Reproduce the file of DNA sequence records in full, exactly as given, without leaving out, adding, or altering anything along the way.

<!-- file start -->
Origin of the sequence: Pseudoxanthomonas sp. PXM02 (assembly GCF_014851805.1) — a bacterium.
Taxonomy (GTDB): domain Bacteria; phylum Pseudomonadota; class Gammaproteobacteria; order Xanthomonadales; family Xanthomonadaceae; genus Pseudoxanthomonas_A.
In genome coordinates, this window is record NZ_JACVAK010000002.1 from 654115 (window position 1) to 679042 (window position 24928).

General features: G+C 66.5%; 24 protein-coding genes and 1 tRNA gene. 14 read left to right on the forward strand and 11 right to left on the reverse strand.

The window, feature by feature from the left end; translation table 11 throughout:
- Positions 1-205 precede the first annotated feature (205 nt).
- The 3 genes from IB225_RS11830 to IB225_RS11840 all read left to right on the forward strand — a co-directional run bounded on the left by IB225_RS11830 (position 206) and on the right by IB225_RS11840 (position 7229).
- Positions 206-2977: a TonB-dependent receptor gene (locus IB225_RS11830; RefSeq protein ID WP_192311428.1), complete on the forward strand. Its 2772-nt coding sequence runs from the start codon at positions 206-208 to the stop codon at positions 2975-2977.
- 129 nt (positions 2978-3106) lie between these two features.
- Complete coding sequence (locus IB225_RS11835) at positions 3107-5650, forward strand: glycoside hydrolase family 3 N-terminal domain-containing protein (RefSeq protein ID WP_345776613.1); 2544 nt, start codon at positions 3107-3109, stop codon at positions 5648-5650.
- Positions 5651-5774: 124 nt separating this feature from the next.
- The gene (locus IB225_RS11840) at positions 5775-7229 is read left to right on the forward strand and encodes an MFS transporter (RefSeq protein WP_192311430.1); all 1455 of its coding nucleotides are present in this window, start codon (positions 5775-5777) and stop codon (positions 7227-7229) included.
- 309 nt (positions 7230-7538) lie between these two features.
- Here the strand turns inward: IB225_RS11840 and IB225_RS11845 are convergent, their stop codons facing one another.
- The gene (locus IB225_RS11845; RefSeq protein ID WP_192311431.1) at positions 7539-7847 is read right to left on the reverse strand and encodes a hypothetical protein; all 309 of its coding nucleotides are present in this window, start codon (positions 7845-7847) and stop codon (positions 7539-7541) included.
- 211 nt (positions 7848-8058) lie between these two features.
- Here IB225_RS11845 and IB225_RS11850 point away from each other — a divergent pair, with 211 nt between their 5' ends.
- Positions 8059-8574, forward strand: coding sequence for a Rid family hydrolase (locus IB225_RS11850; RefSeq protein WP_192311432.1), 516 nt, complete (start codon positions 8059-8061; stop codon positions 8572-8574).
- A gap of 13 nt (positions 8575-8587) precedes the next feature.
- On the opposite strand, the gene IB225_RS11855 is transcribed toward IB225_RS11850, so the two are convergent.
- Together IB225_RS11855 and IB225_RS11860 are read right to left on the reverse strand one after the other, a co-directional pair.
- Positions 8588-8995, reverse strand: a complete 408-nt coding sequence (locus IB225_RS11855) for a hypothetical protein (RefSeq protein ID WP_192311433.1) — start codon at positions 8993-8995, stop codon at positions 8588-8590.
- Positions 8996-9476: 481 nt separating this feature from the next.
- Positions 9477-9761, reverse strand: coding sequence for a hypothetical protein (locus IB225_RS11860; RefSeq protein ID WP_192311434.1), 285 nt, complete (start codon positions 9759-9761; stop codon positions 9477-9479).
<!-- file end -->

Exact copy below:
Origin of the sequence: Pseudoxanthomonas sp. PXM02 (assembly GCF_014851805.1) — a bacterium.
Taxonomy (GTDB): domain Bacteria; phylum Pseudomonadota; class Gammaproteobacteria; order Xanthomonadales; family Xanthomonadaceae; genus Pseudoxanthomonas_A.
In genome coordinates, this window is record NZ_JACVAK010000002.1 from 654115 (window position 1) to 679042 (window position 24928).

General features: G+C 66.5%; 24 protein-coding genes and 1 tRNA gene. 14 read left to right on the forward strand and 11 right to left on the reverse strand.

The window, feature by feature from the left end; translation table 11 throughout:
- Positions 1-205 precede the first annotated feature (205 nt).
- The 3 genes from IB225_RS11830 to IB225_RS11840 all read left to right on the forward strand — a co-directional run bounded on the left by IB225_RS11830 (position 206) and on the right by IB225_RS11840 (position 7229).
- Positions 206-2977: a TonB-dependent receptor gene (locus IB225_RS11830; RefSeq protein ID WP_192311428.1), complete on the forward strand. Its 2772-nt coding sequence runs from the start codon at positions 206-208 to the stop codon at positions 2975-2977.
- 129 nt (positions 2978-3106) lie between these two features.
- Complete coding sequence (locus IB225_RS11835) at positions 3107-5650, forward strand: glycoside hydrolase family 3 N-terminal domain-containing protein (RefSeq protein ID WP_345776613.1); 2544 nt, start codon at positions 3107-3109, stop codon at positions 5648-5650.
- Positions 5651-5774: 124 nt separating this feature from the next.
- The gene (locus IB225_RS11840) at positions 5775-7229 is read left to right on the forward strand and encodes an MFS transporter (RefSeq protein WP_192311430.1); all 1455 of its coding nucleotides are present in this window, start codon (positions 5775-5777) and stop codon (positions 7227-7229) included.
- 309 nt (positions 7230-7538) lie between these two features.
- Here the strand turns inward: IB225_RS11840 and IB225_RS11845 are convergent, their stop codons facing one another.
- The gene (locus IB225_RS11845; RefSeq protein ID WP_192311431.1) at positions 7539-7847 is read right to left on the reverse strand and encodes a hypothetical protein; all 309 of its coding nucleotides are present in this window, start codon (positions 7845-7847) and stop codon (positions 7539-7541) included.
- 211 nt (positions 7848-8058) lie between these two features.
- Here IB225_RS11845 and IB225_RS11850 point away from each other — a divergent pair, with 211 nt between their 5' ends.
- Positions 8059-8574, forward strand: coding sequence for a Rid family hydrolase (locus IB225_RS11850; RefSeq protein WP_192311432.1), 516 nt, complete (start codon positions 8059-8061; stop codon positions 8572-8574).
- A gap of 13 nt (positions 8575-8587) precedes the next feature.
- On the opposite strand, the gene IB225_RS11855 is transcribed toward IB225_RS11850, so the two are convergent.
- Together IB225_RS11855 and IB225_RS11860 are read right to left on the reverse strand one after the other, a co-directional pair.
- Positions 8588-8995, reverse strand: a complete 408-nt coding sequence (locus IB225_RS11855) for a hypothetical protein (RefSeq protein ID WP_192311433.1) — start codon at positions 8993-8995, stop codon at positions 8588-8590.
- Positions 8996-9476: 481 nt separating this feature from the next.
- Positions 9477-9761, reverse strand: coding sequence for a hypothetical protein (locus IB225_RS11860; RefSeq protein ID WP_192311434.1), 285 nt, complete (start codon positions 9759-9761; stop codon positions 9477-9479).